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Publication #ENH-677

Prunus subhirtella 'Autumnalis': 'Autumnalis' Higan Cherry1

Edward F. Gilman and Dennis G. Watson2

Introduction

Double-flowered (`Autumnalis') Higan Cherry is 25 to 35-foot-tall and wide tree, usually with a multiple trunk, slender, upright branches, and a rounded canopy. The canopy on older trees often grows wider than the tree grows tall. Before the leaves appear in spring, the trees are covered with many semi-double pink flowers; some flowers may also appear in autumn if the weather is sufficiently warm. The one to four-inch-long dark green leaves are later joined by the appearance of small, black berries. The leaves cast light shade below the spreading canopy, and turn attractive fall colors of yellow and bronze before dropping.

Figure 1. 

Middle-aged Prunus subhirtella 'Autumnalis': 'Autumnalis' Higan Cherry


Credit:

Ed Gilman


[Click thumbnail to enlarge.]

General Information

Scientific name: Prunus subhirtella
Pronunciation: PROO-nus sub-her-TELL-uh
Common name(s): 'Autumnalis' Higan Cherry
Family: Rosaceae
USDA hardiness zones: 5A through 8B (Fig. 2)
Origin: not native to North America
Invasive potential: little invasive potential
Uses: specimen; deck or patio; highway median; shade
Availability: somewhat available, may have to go out of the region to find the tree

Figure 2. 

Range


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Description

Height: 25 to 35 feet
Spread: 25 to 35 feet
Crown uniformity: symmetrical
Crown shape: vase
Crown density: dense
Growth rate: fast
Texture: medium

Foliage

Leaf arrangement: alternate (Fig. 3)
Leaf type: simple
Leaf margin: serrate
Leaf shape: oblong, ovate
Leaf venation: pinnate, brachidodrome
Leaf type and persistence: deciduous
Leaf blade length: less than 2 inches, 2 to 4 inches
Leaf color: green
Fall color: yellow
Fall characteristic: showy

Figure 3. 

Foliage


[Click thumbnail to enlarge.]

Flower

Flower color: pink
Flower characteristics: showy

Fruit

Fruit shape: oval
Fruit length: less than .5 inch
Fruit covering: fleshy
Fruit color: black
Fruit characteristics: attracts birds; not showy; fruit/leaves not a litter problem

Trunk and Branches

Trunk/bark/branches: branches don't droop; showy; typically one trunk; thorns
Pruning requirement: little required
Breakage: resistant
Current year twig color: brown
Current year twig thickness: thin
Wood specific gravity: unknown

Culture

Light requirement: full sun
Soil tolerances: clay; sand; loam; acidic; well-drained
Drought tolerance: moderate
Aerosol salt tolerance: unknown

Other

Roots: not a problem
Winter interest: yes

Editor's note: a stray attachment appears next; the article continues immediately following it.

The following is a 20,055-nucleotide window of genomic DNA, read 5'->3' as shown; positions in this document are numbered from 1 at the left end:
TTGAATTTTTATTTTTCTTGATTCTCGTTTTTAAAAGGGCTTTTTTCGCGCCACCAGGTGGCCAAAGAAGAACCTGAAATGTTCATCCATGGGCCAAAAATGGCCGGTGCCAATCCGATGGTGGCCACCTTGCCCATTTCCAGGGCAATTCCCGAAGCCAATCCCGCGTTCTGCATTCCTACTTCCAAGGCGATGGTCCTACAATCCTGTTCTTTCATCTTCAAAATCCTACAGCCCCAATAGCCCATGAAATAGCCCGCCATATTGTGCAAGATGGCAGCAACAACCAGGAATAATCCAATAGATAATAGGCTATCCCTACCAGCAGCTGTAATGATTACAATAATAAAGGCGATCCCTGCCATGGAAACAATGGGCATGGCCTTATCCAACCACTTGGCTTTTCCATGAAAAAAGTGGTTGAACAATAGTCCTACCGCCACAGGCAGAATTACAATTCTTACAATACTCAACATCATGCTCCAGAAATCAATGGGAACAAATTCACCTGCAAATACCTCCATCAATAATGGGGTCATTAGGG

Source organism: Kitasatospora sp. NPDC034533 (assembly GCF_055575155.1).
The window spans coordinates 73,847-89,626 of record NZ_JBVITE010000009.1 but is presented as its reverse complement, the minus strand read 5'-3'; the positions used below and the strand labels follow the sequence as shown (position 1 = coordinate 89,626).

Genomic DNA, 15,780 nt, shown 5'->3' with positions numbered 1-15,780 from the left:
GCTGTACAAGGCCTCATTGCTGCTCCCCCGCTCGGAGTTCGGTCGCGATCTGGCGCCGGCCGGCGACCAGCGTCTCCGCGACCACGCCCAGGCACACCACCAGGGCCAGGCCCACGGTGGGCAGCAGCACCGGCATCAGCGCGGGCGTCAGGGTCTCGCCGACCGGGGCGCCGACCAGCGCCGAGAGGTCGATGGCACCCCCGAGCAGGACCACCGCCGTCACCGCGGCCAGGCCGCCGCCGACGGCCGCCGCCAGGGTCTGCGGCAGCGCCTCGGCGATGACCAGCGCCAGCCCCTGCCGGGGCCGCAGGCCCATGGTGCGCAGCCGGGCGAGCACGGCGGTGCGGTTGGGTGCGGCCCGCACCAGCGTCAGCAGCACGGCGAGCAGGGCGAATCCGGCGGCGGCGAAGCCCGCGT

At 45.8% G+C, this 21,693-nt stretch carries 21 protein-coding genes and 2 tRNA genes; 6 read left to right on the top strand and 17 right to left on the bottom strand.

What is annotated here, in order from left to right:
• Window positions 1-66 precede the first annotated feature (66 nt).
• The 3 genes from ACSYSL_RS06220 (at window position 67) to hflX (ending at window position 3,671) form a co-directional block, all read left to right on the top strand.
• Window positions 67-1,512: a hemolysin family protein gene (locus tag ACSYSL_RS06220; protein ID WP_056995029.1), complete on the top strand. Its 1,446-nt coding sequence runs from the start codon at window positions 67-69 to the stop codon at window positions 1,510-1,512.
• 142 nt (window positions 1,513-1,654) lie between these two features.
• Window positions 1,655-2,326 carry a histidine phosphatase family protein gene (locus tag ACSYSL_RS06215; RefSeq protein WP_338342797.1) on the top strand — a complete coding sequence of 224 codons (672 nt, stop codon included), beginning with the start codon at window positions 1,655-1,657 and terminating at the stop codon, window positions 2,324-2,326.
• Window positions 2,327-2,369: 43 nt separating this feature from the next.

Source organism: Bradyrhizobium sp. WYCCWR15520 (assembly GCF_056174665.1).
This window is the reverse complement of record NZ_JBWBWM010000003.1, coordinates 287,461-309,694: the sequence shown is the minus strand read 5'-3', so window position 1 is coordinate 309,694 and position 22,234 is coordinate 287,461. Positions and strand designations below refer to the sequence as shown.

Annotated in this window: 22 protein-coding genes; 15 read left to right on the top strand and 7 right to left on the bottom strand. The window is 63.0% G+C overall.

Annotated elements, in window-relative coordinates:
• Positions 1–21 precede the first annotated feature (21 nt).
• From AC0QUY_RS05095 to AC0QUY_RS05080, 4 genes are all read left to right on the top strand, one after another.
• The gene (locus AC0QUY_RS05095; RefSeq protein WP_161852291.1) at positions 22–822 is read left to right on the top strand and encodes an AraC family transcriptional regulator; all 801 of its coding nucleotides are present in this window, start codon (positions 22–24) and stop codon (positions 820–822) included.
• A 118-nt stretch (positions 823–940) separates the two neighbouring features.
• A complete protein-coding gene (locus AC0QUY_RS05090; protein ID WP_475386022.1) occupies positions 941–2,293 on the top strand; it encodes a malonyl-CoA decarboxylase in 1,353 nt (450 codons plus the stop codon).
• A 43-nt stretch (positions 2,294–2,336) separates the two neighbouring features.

Outstanding tree: yes
Ozone sensitivity: unknown
Verticillium wilt susceptibility: susceptible
Pest resistance: sensitive to pests/diseases

Use and Management

Use the tree along an entrance road to a commercial development planted on 20-foot centers or along side the patio or deck in the back yard. It also makes a nice small-scale court yard tree or specimen planted in the lawn or in bed of ground cover. It could be planted along a residential street where there is plenty of soil for root expansion. It is becoming available in the industry.

Double-flowered Higan Cherry should be grown in full sun or partial shade on well-drained, acid soil with sufficient moisture. It is moderately drought-tolerant and grows well in clay soil, as long as it drains well. Trees grow quickly when young but slow down with age.

Propagation is by cuttings or grafts.

Pests

Aphids cause distortion of new growth, deposits of honeydew, and sooty mold.

Borers attack trees under stress. Keep trees healthy with regular fertilizer applications.

Scales of several types infest prunus. Horticultural oil is used to provide some control of overwintering stages.

Spider mites cause yellowing or stippling but are very difficult to see. They are usually recognized only after plant symptoms are quite advanced.

Tent caterpillars make large webbed nests in trees then eat the foliage. One defoliation may not be serious and small nests can be pruned out and destroyed. Use Bacillus thuringiensis when the insects are first seen and are still small.

Diseases

No diseases are of major concern. A bacterium causes leaf spot and twig cankers on cherry. Small, reddish spots dry, and drop out, giving a shot-holed appearance. Defoliation can be severe when conditions favor disease development. Fertilize infected trees and prune out infected branches.

A fungus causes reddish spots which drop out leaving shot holes. Once the holes appear the leaves may drop. The disease is worse in wet weather.

Black knot causes black swellings or galls on the branches. Branches with galls are pruned out.

Footnotes

1.

This document is ENH-677, one of a series of the Environmental Horticulture, UF/IFAS Extension. Original publication date November 1993. Revised December 2006. Reviewed February 2014. Visit the EDIS website at http://edis.ifas.ufl.edu.

2.

Edward F. Gilman, professor, Environmental Horticulture Department; Dennis G. Watson, former associate professor, Agricultural Engineering Department, UF/IFAS Extension, Gainesville, FL 32611.


The Institute of Food and Agricultural Sciences (IFAS) is an Equal Opportunity Institution authorized to provide research, educational information and other services only to individuals and institutions that function with non-discrimination with respect to race, creed, color, religion, age, disability, sex, sexual orientation, marital status, national origin, political opinions or affiliations. For more information on obtaining other UF/IFAS Extension publications, contact your county's UF/IFAS Extension office.

U.S. Department of Agriculture, UF/IFAS Extension Service, University of Florida, IFAS, Florida A & M University Cooperative Extension Program, and Boards of County Commissioners Cooperating. Nick T. Place, dean for UF/IFAS Extension.